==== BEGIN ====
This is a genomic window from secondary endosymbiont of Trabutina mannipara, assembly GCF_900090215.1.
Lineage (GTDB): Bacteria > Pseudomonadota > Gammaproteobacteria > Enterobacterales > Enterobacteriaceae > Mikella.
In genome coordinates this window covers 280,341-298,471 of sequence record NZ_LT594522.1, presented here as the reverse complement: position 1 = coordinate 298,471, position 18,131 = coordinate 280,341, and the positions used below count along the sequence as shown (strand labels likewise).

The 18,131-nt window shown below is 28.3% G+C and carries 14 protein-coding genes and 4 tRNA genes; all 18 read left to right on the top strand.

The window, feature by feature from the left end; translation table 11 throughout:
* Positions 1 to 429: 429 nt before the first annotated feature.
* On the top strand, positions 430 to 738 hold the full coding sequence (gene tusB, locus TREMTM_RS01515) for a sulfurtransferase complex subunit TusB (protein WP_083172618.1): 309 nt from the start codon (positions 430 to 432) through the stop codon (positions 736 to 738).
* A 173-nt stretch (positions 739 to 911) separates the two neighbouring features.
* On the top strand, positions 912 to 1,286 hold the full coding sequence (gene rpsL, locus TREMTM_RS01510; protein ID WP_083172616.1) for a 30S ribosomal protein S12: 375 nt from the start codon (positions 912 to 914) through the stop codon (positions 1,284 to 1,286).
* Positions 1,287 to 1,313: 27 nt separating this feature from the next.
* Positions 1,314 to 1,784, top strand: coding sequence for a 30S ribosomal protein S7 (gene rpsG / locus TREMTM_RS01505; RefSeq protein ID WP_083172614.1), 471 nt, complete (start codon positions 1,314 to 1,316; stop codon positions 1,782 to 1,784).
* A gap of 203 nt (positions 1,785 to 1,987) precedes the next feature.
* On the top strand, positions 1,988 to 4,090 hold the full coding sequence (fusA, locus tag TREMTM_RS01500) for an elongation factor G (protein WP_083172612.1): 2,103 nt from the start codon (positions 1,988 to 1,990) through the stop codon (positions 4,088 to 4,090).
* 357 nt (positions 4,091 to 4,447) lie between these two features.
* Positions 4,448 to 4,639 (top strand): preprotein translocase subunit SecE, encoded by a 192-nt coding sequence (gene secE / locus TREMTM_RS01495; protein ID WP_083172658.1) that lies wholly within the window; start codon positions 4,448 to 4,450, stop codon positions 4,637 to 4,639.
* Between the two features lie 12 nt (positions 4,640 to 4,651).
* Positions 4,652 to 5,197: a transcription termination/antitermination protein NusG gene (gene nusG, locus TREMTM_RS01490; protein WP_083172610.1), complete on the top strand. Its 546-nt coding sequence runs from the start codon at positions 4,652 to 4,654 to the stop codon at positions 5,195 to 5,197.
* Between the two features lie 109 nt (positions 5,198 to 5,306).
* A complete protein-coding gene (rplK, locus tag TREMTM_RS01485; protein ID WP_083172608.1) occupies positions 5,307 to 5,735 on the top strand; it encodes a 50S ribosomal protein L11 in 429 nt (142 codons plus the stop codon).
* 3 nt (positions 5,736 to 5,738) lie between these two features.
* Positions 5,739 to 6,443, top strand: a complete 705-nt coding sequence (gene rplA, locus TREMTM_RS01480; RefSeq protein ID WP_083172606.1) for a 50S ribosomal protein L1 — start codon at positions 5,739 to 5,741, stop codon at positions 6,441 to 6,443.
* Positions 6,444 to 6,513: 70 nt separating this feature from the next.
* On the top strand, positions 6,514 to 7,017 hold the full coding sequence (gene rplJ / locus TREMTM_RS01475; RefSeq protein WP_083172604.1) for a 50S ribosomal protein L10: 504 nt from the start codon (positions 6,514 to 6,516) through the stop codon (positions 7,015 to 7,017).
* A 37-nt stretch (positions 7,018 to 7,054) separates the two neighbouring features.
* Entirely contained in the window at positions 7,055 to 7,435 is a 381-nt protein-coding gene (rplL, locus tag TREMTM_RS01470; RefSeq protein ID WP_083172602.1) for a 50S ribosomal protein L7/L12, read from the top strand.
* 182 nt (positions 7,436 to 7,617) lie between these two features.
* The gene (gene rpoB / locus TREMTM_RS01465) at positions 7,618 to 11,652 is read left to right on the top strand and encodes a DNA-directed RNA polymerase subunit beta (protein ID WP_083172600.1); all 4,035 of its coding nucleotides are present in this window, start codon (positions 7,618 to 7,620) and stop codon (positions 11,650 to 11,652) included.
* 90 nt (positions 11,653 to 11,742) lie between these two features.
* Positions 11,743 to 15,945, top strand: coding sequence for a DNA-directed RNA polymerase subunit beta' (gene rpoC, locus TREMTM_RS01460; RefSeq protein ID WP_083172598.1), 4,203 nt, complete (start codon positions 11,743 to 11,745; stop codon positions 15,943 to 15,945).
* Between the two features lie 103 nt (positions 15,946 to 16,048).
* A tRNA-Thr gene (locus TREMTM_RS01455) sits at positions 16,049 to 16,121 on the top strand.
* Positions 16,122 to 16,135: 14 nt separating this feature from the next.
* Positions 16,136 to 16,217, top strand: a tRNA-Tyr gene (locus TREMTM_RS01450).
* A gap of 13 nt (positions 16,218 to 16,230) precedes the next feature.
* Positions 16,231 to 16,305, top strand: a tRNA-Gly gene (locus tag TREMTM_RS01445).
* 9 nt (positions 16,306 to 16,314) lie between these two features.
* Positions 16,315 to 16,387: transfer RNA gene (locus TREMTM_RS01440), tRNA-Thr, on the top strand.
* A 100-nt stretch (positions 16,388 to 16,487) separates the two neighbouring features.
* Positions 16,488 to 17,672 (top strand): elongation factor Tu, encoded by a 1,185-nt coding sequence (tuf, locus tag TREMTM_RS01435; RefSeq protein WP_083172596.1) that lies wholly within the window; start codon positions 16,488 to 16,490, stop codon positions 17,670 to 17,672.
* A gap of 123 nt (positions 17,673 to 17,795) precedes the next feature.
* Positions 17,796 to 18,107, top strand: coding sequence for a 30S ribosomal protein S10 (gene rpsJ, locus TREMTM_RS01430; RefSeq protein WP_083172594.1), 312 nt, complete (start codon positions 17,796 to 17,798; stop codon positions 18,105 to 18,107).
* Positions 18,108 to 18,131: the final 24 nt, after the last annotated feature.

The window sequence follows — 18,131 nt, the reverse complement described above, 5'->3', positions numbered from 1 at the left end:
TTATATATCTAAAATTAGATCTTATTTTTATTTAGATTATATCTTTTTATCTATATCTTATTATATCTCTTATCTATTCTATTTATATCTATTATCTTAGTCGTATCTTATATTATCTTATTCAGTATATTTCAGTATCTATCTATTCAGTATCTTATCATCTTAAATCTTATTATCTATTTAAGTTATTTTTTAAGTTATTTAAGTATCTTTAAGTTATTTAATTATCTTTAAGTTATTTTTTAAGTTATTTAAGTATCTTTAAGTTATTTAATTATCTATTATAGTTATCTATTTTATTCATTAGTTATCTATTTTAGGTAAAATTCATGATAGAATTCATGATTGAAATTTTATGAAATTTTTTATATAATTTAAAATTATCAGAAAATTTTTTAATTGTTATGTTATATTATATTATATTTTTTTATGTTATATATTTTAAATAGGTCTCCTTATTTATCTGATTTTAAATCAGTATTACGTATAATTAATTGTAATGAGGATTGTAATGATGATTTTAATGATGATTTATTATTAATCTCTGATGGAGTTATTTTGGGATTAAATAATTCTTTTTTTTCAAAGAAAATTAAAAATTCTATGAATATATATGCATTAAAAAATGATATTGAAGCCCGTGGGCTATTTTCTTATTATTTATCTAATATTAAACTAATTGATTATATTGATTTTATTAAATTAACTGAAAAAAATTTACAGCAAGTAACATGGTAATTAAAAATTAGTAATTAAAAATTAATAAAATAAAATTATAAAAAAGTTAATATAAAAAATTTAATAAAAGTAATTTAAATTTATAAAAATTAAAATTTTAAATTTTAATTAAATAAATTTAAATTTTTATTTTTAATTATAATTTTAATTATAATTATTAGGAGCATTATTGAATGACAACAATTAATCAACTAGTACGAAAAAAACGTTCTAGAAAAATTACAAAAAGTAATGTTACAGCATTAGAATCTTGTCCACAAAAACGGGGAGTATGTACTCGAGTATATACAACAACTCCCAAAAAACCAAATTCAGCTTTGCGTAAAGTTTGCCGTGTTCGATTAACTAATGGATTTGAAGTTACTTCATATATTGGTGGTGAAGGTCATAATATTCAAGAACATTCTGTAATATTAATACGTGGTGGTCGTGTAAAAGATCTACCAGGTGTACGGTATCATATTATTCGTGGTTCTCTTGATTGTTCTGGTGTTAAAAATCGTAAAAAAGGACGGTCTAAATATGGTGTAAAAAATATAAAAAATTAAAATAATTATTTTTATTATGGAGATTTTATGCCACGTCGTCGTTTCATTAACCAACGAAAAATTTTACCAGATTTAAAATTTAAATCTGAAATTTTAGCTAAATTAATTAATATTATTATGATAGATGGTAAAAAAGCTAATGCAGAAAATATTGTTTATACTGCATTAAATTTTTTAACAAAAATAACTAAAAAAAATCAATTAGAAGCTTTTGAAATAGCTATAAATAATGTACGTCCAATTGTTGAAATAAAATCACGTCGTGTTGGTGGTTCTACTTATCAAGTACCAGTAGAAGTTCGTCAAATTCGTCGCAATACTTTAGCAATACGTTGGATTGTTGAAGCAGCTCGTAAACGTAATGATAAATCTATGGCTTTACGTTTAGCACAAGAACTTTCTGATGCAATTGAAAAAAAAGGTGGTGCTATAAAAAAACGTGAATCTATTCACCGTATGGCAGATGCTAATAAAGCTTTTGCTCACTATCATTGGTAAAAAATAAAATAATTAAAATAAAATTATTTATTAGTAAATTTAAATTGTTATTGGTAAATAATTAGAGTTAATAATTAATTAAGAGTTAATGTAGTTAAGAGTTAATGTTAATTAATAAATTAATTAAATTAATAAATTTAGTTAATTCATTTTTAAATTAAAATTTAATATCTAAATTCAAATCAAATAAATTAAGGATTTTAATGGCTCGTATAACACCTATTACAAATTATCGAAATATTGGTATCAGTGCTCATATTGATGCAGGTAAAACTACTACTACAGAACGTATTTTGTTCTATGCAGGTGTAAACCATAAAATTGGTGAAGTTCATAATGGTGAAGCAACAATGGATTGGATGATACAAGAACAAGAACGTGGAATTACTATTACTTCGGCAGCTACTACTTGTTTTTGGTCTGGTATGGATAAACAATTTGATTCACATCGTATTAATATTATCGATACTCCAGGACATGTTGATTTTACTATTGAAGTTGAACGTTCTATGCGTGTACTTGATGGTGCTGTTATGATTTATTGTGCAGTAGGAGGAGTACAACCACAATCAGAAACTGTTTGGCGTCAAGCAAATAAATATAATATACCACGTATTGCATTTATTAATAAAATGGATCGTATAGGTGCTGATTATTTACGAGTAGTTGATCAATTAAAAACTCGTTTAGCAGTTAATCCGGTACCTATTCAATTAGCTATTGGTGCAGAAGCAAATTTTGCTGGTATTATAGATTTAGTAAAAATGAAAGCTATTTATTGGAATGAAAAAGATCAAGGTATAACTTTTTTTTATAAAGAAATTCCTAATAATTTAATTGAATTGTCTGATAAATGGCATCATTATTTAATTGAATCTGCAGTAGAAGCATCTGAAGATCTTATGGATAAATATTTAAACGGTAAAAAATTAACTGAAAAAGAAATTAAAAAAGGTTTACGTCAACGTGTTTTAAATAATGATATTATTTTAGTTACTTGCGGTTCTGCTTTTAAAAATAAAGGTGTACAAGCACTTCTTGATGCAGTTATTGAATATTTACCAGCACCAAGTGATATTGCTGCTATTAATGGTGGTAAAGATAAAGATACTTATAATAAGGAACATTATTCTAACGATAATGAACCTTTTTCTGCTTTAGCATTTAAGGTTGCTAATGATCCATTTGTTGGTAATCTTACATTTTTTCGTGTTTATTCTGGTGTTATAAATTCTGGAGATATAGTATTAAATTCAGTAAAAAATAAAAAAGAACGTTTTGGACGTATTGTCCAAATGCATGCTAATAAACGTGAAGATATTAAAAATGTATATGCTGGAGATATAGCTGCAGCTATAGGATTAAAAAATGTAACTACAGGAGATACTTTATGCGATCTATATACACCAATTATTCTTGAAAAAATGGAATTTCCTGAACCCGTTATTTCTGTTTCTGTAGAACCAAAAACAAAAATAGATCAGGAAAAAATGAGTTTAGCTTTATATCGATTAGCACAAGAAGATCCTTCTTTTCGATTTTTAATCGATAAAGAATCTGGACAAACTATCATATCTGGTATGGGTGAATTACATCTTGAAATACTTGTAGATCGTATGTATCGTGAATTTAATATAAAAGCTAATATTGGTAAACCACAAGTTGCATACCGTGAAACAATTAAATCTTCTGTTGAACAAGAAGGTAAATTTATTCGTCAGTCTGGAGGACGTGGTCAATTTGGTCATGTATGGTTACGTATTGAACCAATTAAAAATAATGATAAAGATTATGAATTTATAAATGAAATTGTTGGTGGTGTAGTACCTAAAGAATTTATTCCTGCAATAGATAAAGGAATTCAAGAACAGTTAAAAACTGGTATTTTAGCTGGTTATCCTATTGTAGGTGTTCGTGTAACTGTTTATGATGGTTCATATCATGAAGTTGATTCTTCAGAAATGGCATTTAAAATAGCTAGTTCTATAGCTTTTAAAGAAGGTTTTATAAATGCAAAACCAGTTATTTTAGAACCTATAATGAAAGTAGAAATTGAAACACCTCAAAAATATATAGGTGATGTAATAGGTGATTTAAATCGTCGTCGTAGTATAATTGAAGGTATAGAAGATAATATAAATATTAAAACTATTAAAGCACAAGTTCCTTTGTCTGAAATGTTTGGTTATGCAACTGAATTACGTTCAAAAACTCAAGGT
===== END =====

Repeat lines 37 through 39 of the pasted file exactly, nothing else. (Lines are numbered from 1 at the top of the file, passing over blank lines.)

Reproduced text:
* Positions 16,315 to 16,387: transfer RNA gene (locus TREMTM_RS01440), tRNA-Thr, on the top strand.
* A 100-nt stretch (positions 16,388 to 16,487) separates the two neighbouring features.
* Positions 16,488 to 17,672 (top strand): elongation factor Tu, encoded by a 1,185-nt coding sequence (tuf, locus tag TREMTM_RS01435; RefSeq protein WP_083172596.1) that lies wholly within the window; start codon positions 16,488 to 16,490, stop codon positions 17,670 to 17,672.